Monday, December 14, 2020

Spooky Winter Writing Ideas

Winter is the perfect time to cozy up by a roaring fire and write some truly terrifying tales. Sure, Halloween offers some fun frights, but there's no spookier sensation than being snowed in on a long winter night. So pop some marshmallows in your hot chocolate and settle in for these spine-tingling snippets of winter inspiration.

Here Kitty, Kitty by Bats Langley

Do you know about the Yule Cat? According to Icelandic folklore, this massive feline lurks in the countryside, waiting to viciously devour anyone who hasn't received new clothes by Christmas Eve. Whoever said sweaters and socks make boring gifts better think again. 

Krampus greeting cards

We all know Krampus, the chain-wearing half-goat, half-demon, who hits naughty children with sticks, before stuffing them in his sack to be drowned, eaten or dragged off to Hell. Delightful. Of course, his greeting cards may not cater to everyone's tastes. But winter is the perfect time to give this murderous fellow a modern twist. Why not create your own winter monster to knock Krampus off his hellish throne?

Yuki-onna (ゆき女) from the Hyakkai-Zukan by Sawaki Suushi

The Yuki-onna is a spirit or yokai from Japanese folklore, often referred to as the snow woman. She appears on snowy nights, leaving no footprints, and can disappear into mist or a wisp of snow if threatened. Some say this beautiful spirit started life as a woman who perished in the cold. Now she uses her icy breath to kill unsuspecting travelers, lead travelers astray or occasionally suck the life force of weak-willed men. Variations and legends abound, but this powerful figure could certainly inspire a few shivery tales.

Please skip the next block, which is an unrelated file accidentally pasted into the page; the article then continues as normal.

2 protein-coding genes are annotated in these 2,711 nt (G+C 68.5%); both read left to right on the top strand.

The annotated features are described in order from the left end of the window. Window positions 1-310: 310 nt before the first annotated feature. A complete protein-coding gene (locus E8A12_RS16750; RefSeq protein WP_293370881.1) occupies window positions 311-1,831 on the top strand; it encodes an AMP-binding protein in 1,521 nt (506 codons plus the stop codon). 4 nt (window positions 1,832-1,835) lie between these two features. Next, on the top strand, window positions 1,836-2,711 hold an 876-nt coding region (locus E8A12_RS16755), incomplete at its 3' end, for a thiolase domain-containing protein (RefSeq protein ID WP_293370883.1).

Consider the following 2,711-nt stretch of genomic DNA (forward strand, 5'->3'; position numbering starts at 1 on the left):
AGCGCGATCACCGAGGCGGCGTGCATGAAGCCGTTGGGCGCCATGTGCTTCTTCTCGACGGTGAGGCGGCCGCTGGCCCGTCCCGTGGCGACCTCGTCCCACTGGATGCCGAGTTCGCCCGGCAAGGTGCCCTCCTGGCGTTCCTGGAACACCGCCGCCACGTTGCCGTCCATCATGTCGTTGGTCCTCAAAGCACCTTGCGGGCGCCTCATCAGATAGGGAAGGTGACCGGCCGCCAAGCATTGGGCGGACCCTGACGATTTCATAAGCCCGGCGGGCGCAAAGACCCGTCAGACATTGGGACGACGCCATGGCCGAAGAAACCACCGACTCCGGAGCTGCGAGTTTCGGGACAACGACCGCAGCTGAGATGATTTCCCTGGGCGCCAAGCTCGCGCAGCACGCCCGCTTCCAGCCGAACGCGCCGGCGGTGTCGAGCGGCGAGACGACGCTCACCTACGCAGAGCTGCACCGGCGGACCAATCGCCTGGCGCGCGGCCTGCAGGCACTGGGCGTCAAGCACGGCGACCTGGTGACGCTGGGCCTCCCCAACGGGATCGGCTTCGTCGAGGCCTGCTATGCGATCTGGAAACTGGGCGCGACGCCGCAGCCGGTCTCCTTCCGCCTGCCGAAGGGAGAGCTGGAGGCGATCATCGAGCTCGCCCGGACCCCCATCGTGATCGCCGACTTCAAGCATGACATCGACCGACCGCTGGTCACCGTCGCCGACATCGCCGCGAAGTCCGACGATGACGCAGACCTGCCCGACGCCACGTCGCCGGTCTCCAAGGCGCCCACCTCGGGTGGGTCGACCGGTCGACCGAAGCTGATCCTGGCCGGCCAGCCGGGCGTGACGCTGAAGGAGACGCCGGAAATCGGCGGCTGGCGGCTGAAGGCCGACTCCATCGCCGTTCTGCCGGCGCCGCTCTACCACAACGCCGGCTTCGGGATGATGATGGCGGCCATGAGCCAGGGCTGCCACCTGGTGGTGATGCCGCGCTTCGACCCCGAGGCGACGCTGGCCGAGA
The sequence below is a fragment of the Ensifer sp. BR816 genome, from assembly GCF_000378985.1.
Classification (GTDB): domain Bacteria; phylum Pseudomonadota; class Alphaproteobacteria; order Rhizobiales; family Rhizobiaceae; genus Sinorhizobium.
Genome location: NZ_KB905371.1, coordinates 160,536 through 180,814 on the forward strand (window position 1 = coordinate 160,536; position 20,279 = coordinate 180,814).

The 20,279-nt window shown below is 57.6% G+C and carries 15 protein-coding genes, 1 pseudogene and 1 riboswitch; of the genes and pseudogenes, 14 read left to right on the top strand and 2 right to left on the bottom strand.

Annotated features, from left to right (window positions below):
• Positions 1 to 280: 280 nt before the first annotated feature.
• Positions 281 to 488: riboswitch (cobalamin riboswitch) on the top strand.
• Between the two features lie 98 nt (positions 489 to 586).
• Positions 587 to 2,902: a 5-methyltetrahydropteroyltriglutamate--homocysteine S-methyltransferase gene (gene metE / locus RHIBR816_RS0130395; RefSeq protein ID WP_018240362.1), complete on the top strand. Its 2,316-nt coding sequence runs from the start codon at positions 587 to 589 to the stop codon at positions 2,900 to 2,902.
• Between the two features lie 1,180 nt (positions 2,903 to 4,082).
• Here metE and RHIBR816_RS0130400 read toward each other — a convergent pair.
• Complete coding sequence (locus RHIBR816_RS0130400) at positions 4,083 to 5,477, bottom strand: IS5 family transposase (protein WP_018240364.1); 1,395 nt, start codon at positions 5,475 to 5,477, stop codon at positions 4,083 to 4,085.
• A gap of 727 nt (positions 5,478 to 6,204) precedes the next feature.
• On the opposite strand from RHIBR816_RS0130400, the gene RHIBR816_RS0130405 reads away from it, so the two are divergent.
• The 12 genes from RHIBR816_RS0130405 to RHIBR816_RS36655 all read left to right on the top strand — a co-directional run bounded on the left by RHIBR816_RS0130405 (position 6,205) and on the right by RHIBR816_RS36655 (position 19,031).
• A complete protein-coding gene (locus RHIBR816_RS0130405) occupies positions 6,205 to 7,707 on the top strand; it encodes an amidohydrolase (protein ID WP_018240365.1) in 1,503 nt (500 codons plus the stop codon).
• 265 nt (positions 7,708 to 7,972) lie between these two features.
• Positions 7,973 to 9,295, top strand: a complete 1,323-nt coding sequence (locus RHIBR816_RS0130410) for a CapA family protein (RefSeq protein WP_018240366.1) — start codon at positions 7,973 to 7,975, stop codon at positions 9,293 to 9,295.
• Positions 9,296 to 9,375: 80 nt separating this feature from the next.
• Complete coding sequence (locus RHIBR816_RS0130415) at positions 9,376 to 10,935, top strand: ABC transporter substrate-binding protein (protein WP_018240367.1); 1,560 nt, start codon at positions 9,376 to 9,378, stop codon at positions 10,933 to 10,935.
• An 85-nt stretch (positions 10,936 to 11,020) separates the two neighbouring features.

Figures of Grýla and her husband on the main street of Akureyri, Iceland

Forget about Krampus. Let's head back to Iceland to meet Gryla, aka the Christmas Witch. This resident of the hinterlands loves to steal misbehaving children to add a little spice to her winter stew. Gryla, which translates loosely to growler, has been described as Iceland's first feminist, doing whatever she wants, including eating her husband on one especially boring winter afternoon. Read more on Smithsonian Mag's website, and let Gryla serve as some gruesome inspiration for you this holiday season.

That's it for our stomach-turning tour of winter terrors. I hope you've found a little inspiration for your next spooky tale, or simply another reason to stay safe by the fire over the long winter months.


KIM VENTRELLA is the author of the middle grade novels The Secret Life of Sam (Fall 2020, HarperCollins), Hello, Future Me (Aug. 2020, Scholastic), Bone Hollow and Skeleton Tree, as well as a contributor to the middle grade horror anthology, Don’t Turn Out the Lights. Her works explore difficult topics with big doses of humor, whimsy and hope. Kim has held a variety of interesting jobs, including children’s librarian, scare actor, Peace Corps volunteer, French instructor and overnight staff person at a women’s shelter, but her favorite job title is author. She lives in Oklahoma City with her dog and co-writer, Hera. Find out more at or follow her on Twitter and Instagram @kimventrella.

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